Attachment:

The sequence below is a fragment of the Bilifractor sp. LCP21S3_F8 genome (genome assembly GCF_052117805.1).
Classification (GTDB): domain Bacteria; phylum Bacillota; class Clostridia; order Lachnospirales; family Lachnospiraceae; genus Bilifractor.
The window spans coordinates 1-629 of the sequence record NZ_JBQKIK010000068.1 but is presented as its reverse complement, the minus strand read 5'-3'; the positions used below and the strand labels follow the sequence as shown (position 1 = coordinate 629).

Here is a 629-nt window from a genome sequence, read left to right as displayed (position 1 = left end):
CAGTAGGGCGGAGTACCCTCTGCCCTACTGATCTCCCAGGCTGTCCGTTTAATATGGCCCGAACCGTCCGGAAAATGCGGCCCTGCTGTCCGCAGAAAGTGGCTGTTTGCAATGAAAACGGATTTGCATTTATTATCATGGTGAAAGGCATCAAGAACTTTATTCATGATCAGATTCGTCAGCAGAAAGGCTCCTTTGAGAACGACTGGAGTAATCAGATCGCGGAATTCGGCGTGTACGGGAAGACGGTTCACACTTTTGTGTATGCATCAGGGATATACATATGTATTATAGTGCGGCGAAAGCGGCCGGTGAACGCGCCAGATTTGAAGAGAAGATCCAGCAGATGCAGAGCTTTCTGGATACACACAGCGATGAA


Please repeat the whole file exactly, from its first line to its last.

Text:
The sequence below is a fragment of the Bilifractor sp. LCP21S3_F8 genome (genome assembly GCF_052117805.1).
Classification (GTDB): domain Bacteria; phylum Bacillota; class Clostridia; order Lachnospirales; family Lachnospiraceae; genus Bilifractor.
The window spans coordinates 1-629 of the sequence record NZ_JBQKIK010000068.1 but is presented as its reverse complement, the minus strand read 5'-3'; the positions used below and the strand labels follow the sequence as shown (position 1 = coordinate 629).

Here is a 629-nt window from a genome sequence, read left to right as displayed (position 1 = left end):
CAGTAGGGCGGAGTACCCTCTGCCCTACTGATCTCCCAGGCTGTCCGTTTAATATGGCCCGAACCGTCCGGAAAATGCGGCCCTGCTGTCCGCAGAAAGTGGCTGTTTGCAATGAAAACGGATTTGCATTTATTATCATGGTGAAAGGCATCAAGAACTTTATTCATGATCAGATTCGTCAGCAGAAAGGCTCCTTTGAGAACGACTGGAGTAATCAGATCGCGGAATTCGGCGTGTACGGGAAGACGGTTCACACTTTTGTGTATGCATCAGGGATATACATATGTATTATAGTGCGGCGAAAGCGGCCGGTGAACGCGCCAGATTTGAAGAGAAGATCCAGCAGATGCAGAGCTTTCTGGATACACACAGCGATGAA